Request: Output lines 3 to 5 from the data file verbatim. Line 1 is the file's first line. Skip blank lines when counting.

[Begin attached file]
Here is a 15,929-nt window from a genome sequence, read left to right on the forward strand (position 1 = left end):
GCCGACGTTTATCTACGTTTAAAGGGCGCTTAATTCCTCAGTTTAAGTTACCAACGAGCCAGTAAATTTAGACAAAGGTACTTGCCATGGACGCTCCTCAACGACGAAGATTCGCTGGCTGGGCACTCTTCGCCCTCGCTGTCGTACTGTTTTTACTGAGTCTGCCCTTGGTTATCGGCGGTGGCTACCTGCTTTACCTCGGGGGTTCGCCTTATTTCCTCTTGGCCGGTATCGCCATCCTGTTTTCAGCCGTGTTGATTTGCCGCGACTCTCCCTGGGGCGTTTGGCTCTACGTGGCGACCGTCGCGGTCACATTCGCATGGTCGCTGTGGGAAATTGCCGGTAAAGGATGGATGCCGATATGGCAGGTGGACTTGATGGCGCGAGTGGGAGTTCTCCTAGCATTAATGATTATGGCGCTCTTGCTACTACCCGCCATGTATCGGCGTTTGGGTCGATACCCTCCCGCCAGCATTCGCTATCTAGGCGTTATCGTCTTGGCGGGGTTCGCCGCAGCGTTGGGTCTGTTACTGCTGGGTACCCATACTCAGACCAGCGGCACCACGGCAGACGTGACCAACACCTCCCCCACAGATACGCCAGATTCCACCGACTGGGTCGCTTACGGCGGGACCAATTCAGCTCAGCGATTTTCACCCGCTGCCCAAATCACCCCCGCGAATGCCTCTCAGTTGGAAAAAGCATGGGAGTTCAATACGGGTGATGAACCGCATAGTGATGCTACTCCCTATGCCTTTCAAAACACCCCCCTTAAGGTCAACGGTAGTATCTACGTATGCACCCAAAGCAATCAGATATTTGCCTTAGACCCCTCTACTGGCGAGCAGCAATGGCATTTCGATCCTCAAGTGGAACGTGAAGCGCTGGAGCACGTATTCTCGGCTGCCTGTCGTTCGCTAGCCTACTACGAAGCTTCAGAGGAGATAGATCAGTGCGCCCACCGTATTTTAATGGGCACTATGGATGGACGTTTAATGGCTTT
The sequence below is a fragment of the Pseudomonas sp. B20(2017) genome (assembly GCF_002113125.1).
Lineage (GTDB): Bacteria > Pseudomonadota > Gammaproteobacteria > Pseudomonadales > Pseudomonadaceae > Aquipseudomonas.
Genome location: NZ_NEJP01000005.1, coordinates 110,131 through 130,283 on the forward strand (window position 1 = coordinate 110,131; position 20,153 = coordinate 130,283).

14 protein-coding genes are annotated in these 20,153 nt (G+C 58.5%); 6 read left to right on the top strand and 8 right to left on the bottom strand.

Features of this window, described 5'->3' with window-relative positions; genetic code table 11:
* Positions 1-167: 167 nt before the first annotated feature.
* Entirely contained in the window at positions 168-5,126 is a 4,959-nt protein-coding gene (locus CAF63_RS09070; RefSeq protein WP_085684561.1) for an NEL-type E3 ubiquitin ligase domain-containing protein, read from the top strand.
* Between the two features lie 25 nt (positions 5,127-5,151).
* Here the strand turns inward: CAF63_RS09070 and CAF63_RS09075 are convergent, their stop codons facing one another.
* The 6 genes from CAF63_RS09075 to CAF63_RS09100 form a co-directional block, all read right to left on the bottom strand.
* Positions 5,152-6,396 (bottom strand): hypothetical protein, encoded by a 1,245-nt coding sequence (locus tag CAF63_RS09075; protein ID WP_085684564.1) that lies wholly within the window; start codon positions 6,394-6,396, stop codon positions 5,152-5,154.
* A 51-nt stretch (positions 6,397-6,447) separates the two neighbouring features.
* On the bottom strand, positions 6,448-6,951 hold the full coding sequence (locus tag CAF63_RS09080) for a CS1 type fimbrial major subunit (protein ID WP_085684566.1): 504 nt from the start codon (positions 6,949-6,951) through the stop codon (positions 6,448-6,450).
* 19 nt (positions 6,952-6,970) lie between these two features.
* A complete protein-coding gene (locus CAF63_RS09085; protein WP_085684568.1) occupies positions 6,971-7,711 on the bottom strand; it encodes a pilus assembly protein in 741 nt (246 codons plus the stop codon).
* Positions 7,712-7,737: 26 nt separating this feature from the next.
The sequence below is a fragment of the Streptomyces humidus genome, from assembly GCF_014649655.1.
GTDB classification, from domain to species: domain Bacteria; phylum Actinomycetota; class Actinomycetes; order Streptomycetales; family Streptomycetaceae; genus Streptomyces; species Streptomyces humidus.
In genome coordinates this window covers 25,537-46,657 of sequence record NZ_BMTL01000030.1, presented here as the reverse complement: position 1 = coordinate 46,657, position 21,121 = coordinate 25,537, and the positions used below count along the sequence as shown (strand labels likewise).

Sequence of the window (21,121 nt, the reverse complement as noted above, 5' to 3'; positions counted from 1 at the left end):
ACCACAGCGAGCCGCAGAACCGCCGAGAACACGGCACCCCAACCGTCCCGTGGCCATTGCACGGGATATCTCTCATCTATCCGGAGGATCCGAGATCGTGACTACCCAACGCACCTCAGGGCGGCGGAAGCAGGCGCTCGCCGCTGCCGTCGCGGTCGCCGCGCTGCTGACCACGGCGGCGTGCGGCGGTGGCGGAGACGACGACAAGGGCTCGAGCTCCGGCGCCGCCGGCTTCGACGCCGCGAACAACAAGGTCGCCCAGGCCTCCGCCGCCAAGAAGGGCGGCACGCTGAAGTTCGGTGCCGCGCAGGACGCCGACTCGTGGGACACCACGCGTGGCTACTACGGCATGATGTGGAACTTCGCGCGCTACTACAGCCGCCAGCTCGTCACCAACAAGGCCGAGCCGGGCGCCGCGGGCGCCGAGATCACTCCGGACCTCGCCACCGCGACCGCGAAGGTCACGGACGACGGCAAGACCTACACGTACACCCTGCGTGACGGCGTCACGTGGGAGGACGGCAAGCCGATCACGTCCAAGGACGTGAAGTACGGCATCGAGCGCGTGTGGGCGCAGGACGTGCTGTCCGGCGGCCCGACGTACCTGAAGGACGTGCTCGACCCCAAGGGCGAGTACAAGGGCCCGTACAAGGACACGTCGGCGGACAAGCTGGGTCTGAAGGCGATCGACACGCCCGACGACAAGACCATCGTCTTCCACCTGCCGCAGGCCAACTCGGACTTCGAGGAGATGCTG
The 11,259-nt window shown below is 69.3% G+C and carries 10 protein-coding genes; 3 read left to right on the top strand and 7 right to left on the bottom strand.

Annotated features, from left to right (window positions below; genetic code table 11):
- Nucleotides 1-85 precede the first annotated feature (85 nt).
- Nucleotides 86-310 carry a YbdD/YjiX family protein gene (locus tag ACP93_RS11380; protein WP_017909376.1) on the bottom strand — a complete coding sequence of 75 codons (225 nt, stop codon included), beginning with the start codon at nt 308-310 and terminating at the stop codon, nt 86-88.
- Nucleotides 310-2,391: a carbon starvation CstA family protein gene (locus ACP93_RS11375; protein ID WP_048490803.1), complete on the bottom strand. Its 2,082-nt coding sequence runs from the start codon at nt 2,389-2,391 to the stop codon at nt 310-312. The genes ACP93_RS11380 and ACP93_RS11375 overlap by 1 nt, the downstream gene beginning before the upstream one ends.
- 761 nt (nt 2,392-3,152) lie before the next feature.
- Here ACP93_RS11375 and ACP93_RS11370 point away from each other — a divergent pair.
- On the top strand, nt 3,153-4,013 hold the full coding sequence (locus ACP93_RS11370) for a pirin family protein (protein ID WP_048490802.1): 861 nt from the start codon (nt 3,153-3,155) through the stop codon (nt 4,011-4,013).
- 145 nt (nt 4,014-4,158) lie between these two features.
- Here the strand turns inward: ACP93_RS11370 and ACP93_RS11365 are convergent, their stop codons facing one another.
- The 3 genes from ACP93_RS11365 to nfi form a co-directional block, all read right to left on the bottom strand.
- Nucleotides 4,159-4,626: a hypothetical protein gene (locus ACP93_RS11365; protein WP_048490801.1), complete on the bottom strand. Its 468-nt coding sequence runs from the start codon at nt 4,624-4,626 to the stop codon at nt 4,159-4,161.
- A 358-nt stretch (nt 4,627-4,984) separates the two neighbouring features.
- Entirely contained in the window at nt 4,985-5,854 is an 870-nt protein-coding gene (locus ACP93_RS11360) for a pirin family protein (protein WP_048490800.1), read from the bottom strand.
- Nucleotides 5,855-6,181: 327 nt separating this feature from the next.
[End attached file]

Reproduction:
The sequence below is a fragment of the Pseudomonas sp. B20(2017) genome (assembly GCF_002113125.1).
Lineage (GTDB): Bacteria > Pseudomonadota > Gammaproteobacteria > Pseudomonadales > Pseudomonadaceae > Aquipseudomonas.
Genome location: NZ_NEJP01000005.1, coordinates 110,131 through 130,283 on the forward strand (window position 1 = coordinate 110,131; position 20,153 = coordinate 130,283).